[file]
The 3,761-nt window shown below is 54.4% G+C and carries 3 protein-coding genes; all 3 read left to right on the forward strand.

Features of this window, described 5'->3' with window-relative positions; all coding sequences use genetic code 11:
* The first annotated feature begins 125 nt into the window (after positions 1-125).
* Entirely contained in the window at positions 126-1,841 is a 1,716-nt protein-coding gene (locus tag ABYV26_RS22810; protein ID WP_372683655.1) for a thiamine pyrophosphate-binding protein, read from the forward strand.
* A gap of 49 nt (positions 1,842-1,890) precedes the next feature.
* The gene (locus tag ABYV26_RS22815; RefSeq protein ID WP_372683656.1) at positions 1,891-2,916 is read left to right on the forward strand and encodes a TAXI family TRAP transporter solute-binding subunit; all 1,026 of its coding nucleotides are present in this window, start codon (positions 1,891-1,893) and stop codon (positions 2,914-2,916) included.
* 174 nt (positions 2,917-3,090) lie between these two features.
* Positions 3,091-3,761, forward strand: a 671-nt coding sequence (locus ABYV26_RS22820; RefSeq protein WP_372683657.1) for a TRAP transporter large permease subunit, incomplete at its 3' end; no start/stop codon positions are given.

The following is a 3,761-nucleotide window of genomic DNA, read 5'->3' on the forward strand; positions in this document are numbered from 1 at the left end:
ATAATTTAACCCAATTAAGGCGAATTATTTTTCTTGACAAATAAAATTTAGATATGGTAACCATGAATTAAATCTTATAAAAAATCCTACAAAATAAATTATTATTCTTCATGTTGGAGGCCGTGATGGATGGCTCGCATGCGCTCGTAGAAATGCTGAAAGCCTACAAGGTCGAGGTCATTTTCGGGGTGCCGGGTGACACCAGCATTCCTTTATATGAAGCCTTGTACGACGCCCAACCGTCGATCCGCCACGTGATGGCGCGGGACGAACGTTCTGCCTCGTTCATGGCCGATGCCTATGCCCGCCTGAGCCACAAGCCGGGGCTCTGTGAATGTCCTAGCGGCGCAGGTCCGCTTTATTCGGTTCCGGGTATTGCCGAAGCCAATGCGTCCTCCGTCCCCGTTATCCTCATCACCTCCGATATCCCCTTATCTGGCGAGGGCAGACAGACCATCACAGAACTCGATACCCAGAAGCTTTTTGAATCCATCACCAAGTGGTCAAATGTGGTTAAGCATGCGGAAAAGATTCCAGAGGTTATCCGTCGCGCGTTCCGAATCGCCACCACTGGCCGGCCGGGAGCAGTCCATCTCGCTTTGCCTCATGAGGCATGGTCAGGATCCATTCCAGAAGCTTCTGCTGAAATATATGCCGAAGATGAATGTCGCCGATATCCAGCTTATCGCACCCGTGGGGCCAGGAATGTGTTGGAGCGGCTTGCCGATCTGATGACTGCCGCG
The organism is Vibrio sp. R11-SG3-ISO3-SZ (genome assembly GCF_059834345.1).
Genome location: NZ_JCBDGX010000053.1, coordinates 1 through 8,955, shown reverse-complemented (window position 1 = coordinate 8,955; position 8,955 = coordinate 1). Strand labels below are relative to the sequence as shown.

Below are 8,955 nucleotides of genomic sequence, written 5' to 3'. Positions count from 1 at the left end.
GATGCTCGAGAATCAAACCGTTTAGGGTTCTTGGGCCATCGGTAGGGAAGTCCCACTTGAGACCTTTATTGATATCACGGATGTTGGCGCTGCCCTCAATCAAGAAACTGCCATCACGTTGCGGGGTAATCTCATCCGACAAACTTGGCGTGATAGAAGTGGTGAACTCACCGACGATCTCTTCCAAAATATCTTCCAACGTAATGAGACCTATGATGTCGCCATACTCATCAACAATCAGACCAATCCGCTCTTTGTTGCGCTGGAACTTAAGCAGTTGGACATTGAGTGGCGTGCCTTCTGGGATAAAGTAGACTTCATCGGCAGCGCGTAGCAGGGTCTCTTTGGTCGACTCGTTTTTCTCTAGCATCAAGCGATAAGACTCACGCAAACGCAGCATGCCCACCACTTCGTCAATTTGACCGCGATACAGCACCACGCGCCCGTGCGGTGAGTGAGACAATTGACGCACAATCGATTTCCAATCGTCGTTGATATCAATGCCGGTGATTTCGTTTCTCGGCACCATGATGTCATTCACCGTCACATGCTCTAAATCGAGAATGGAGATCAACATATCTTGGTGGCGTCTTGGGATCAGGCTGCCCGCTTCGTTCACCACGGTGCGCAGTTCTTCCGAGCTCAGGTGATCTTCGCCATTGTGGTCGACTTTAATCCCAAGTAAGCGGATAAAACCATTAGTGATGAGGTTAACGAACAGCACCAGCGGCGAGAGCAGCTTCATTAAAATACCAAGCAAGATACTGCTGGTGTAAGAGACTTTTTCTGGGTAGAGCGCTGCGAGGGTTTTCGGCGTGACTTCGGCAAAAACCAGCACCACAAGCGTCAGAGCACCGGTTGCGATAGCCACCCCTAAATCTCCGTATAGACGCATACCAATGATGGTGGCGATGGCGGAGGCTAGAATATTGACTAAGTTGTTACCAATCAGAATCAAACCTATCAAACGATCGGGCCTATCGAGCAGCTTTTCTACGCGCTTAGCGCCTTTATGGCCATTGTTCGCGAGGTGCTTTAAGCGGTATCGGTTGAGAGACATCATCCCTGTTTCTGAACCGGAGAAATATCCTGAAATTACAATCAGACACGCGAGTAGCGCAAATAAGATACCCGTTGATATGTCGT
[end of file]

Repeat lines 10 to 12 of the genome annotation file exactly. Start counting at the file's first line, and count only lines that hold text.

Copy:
ATAATTTAACCCAATTAAGGCGAATTATTTTTCTTGACAAATAAAATTTAGATATGGTAACCATGAATTAAATCTTATAAAAAATCCTACAAAATAAATTATTATTCTTCATGTTGGAGGCCGTGATGGATGGCTCGCATGCGCTCGTAGAAATGCTGAAAGCCTACAAGGTCGAGGTCATTTTCGGGGTGCCGGGTGACACCAGCATTCCTTTATATGAAGCCTTGTACGACGCCCAACCGTCGATCCGCCACGTGATGGCGCGGGACGAACGTTCTGCCTCGTTCATGGCCGATGCCTATGCCCGCCTGAGCCACAAGCCGGGGCTCTGTGAATGTCCTAGCGGCGCAGGTCCGCTTTATTCGGTTCCGGGTATTGCCGAAGCCAATGCGTCCTCCGTCCCCGTTATCCTCATCACCTCCGATATCCCCTTATCTGGCGAGGGCAGACAGACCATCACAGAACTCGATACCCAGAAGCTTTTTGAATCCATCACCAAGTGGTCAAATGTGGTTAAGCATGCGGAAAAGATTCCAGAGGTTATCCGTCGCGCGTTCCGAATCGCCACCACTGGCCGGCCGGGAGCAGTCCATCTCGCTTTGCCTCATGAGGCATGGTCAGGATCCATTCCAGAAGCTTCTGCTGAAATATATGCCGAAGATGAATGTCGCCGATATCCAGCTTATCGCACCCGTGGGGCCAGGAATGTGTTGGAGCGGCTTGCCGATCTGATGACTGCCGCG
The organism is Vibrio sp. R11-SG3-ISO3-SZ (genome assembly GCF_059834345.1).
Genome location: NZ_JCBDGX010000053.1, coordinates 1 through 8,955, shown reverse-complemented (window position 1 = coordinate 8,955; position 8,955 = coordinate 1). Strand labels below are relative to the sequence as shown.